266 F2d 76 Danos v. Waterford Oil Company

266 F.2d 76

Guillaume DANOS, Sr., Administrator of the Succession of
Bazelike Mire, wife of, and Urbin Danos, also
known as Urbain Danossee, Appellant,
WATERFORD OIL COMPANY, Gulf Refining Company and Humble Oil
& Refining Company, Appellees.

No. 17531.

United States Court of Appeals Fifth Circuit.

April 30, 1959.

William J. Daly, New Orleans, La., William J. White, Gretna, La., for appellant.

L. K. Benson, Andrew McCollam, Jr., Otis J. Dillon, Woodrow W. Jackson, Shreveport, La., Bernard J. Caillouet, New Orleans, La., Donald L. Peltier, Harvey Peltier, Thibodaux, for appellees.

Before HUTCHESON, Chief Judge, and BROWN and WISDOM, Circuit Judges.

WISDOM, Circuit Judge.

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Guillaume Danos, Sr., as administrator of the Successions of Urbin Danos (or Urbain Danossee) and Bazelike Mire, who died in 1890 and 1879 respectively, brought a petitory action for the recovery of title to land situated in Lafourche Parish, Louisiana. The defendant oil companies filed a motion to dismiss and, alternatively, for summary judgment of dismissal, based on the ground that the administrator lacked the capacity to sue; that the heirs were indispensable parties; that joinder of some of the heirs would destroy diversity jurisdiction. The district court granted the motion and dismissed the suit.


About four years ago Guillaume Danos and one hundred eighty two other heirs of Urbin Danos brought a jactitation suit for possession of the same property involved in this case. The suit was filed in the 17th Judicial District Court for Lafourche Parish against the same defendants. The court found that the defendants had been in possession of the land for more than thirty years, and dismissed the plaintiffs' suit.


In January, 1956 the successions of Urbin Danos and Bazelike Mire were opened and the district court appointed Guillaume Danos, Sr. administrator. Danos then filed this action alone, as administrator of the successions.1 If the administrator lacks the capacity to sue alone, there is no jurisdiction based on diversity of citizenship since the petition filed in the jactitation action alleged that some of the heirs of Urbin Danos are citizens of Texas. The defendant Humble Oil Company is a Texas Corporation.


Under Rule 17(b) of the Federal Rules of Civil Procedure, 28 U.S.C.A.,2 the capacity of a representative to bring suit for others is determined by state law. Lewis v. Fontenot, 5 Cir., 1940, 110 F.2d 65. Louisiana courts hold, with singular uniformity, that when a succession owes no debts the administrator alone lacks the capacity to enforce judicially real rights on behalf of the succession; the heirs are necessary parties, with the administrator, to bring suit.3


The defendants' motion is not a collateral attack on the appointment of the administrator but goes only to his capacity to sue. As the court observed in Griffith's Estate v. Glaze's Heirs, 1942, 199 La. 800, 7 So.2d 62, 64: 'It is not necessary to go further into this question of the right of the defendants to attack collaterally the appointment of the plaintiff as administrator; it is sufficient to say that the defendants have an interest in pleading-- and hence the right to plead-- in defense of this suit that an administrator has no right to bring a real action to recover property for the succession which he represents if the succession does not owe any debts.'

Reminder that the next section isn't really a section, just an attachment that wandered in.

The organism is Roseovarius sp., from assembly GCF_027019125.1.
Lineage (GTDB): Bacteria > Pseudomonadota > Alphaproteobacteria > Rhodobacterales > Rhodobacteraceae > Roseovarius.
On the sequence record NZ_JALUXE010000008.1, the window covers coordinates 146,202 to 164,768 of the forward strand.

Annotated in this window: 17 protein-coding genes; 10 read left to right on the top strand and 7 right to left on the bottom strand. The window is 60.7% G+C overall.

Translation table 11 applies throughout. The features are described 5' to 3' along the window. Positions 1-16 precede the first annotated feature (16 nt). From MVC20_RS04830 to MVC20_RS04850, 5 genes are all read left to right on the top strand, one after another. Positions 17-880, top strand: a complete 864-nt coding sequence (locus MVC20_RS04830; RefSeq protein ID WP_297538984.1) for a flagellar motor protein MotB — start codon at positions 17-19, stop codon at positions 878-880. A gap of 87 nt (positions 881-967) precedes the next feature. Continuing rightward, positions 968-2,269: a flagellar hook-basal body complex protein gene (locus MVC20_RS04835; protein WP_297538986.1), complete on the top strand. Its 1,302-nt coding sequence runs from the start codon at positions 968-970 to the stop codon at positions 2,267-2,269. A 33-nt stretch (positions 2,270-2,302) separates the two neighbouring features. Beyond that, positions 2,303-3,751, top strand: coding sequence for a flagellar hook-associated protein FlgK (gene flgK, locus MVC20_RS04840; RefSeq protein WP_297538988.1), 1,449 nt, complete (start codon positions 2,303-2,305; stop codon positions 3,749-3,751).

Urbin Danos has been dead for about sixty-eight years. Bazelike Mire died ninety years ago. If any debts ever existed, they are long since prescribed.4 This case therefore is unlike Woodward v. Thomas, 1886, 38 La.Ann. 238, relied on by the plaintiff. In principle, the Woodward case supports the motion to dismiss:


'Art. 1058 of the Civil Code requires administrators to settle all the affairs of the succession and, after payment of the debts, to pay over the surplus to the heirs.

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'This implies the right and duty to recover the property, as much as collect the debts, of the succession. Otherwise he cannot settle its affairs and ascertain the surplus. It is not for him, it is true, to assail the validity of acts done by the decedent, unless necessary for the protection of creditors; and if he has already settled all the debts and charges of the succession, it is improper for him to institute new actions, because the objects of his agency have been fulfilled and he should give way to the heirs who are the only persons interested and may assert their own rights.'


Under Louisiana law Danos lacks the capacity to sue alone. This capacity is not cured by virtue of the convenience, to the plaintiff, of allowing such a suit by the administrator when the joinder of some of many heirs would destroy jurisdiction based on diversity of citizenship.


Judgment is affirmed.


The only asset of the successions that was revealed by inventory was $10.00


Rule 17(b) provides in part:

'The capacity of an individual, other than one acting in a representative capacity, to sue or be sued shall be determined by the law of his domicile. The capacity of a corporation to sue or be sued shall be determined by the law under which it was organized. In all other cases capacity to sue or be sued shall be determined by the law of the state in which the district court is held, * * *.'

Individuals suing in a representative capacity are within the category of 'other cases'. Jones v. Schellenberger, 7 Cir., 1952, 196 F.2d 852.


Griffith's Estate v. Glaze's Heirs, 1942, 199 La. 800, 7 So.2d 62; Succession of Preston v. Brady, 1910, 125 La. 535, 51 So. 579; Giddens v. Mobley, 1885, 37 L.Ann. 417; Hart & Co. v. Bowie, 1882, 34 La.Ann. 323; 1 McMahon, Louisiana Practice, p. 169


See Articles 3528, 3547, 3548, LSA-Civil Code of 1870